Be that as it may, newspaper-broadcast cross-ownership is officially a reality, and Singleton sees it as a "win-win" for everyone. "When you break it down by facts, it not only looks reasonable, but you have to wonder why it took so long," he says. "The opponents yell and scream about what's wrong with this, but they can't tell you what it is. They haven't shown one piece of hard evidence."

In his Commerce Committee testimony, which was largely reproduced in a May 25 op-ed essay for the Denver Post, Singleton made an intriguing case for how the crushing of cross-ownership barriers would help consumers in small communities. "In Pittsfield, Massachusetts, I own a newspaper that covers the western quadrant of Massachusetts," he stated. "There is no television station there and never has been. If this rule is changed, we could put a station on the air that provided local TV news for the first time ever."

Of course, such a project would present Pittsfield residents with something of a quandary, because the novelty of local television-news coverage would also give MediaNews unprecedented power to influence the community via the media. In Singleton's view, the majority of Pittsfielders would regard this tradeoff as eminently acceptable, and he's probably right. However, his line of reasoning seems less straightforward when applied to Eureka, California, which has four TV stations with relatively few hands on deck; Singleton revealed that the news staff at the strongest of these tops out at eleven. He contends that by combining radio, TV and newspaper service, the pool of news gatherers available to these entities would instantly be much larger, thereby providing better service. Others might counter that the main results, beyond cost savings due to economies of scale, would be greater duplication of stories from medium to medium and, probably, a less competitive environment overall.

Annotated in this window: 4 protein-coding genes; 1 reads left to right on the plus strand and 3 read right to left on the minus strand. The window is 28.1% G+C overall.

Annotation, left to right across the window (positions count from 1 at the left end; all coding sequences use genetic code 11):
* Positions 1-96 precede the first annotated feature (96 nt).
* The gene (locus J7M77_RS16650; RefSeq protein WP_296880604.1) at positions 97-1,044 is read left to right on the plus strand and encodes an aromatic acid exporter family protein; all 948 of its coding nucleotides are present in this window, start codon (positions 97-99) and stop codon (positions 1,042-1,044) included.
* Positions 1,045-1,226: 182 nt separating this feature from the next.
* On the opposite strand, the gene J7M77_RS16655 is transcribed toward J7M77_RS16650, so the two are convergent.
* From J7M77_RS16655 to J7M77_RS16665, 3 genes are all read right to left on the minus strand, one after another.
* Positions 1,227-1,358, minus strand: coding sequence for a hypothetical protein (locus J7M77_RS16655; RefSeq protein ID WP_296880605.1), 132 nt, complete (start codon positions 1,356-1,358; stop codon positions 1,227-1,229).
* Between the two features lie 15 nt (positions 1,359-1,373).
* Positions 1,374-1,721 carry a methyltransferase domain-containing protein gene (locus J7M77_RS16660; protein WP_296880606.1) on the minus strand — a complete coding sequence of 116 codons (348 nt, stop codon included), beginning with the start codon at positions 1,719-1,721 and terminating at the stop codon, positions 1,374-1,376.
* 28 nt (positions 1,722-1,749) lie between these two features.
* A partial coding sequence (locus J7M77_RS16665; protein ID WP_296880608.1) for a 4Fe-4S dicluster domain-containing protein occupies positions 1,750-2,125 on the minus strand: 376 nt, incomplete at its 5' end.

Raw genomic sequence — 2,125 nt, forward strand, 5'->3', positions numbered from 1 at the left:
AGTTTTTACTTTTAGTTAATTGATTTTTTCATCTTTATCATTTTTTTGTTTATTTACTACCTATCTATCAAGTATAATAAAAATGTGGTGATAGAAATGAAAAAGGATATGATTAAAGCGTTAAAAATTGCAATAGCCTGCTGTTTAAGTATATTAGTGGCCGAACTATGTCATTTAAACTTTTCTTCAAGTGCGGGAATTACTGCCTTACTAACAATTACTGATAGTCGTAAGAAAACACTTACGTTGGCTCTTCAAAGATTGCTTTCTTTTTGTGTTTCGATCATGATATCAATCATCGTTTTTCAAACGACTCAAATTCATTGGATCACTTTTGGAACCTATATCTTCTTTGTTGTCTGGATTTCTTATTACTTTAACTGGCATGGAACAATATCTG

Who's right? We may not find out as quickly as many thought even when it comes to MediaNews. The company already owns KTVA-TV in Anchorage, Alaska, which was picked up, according to the MediaNews Web site, "in anticipation of changes in the regulations governing ownership of newspapers, radio and television." Just as important, Singleton said earlier this year ("Green-Light Specials," January 23) that MediaNews was "preparing to purchase both radio and television. In some cases, we already have agreements to do so, subject to the change in the rule." Last week, Singleton told the trade magazine Editor & Publisher that he's likely to exercise an option to buy KTVS-TV in Fairbanks, Alaska.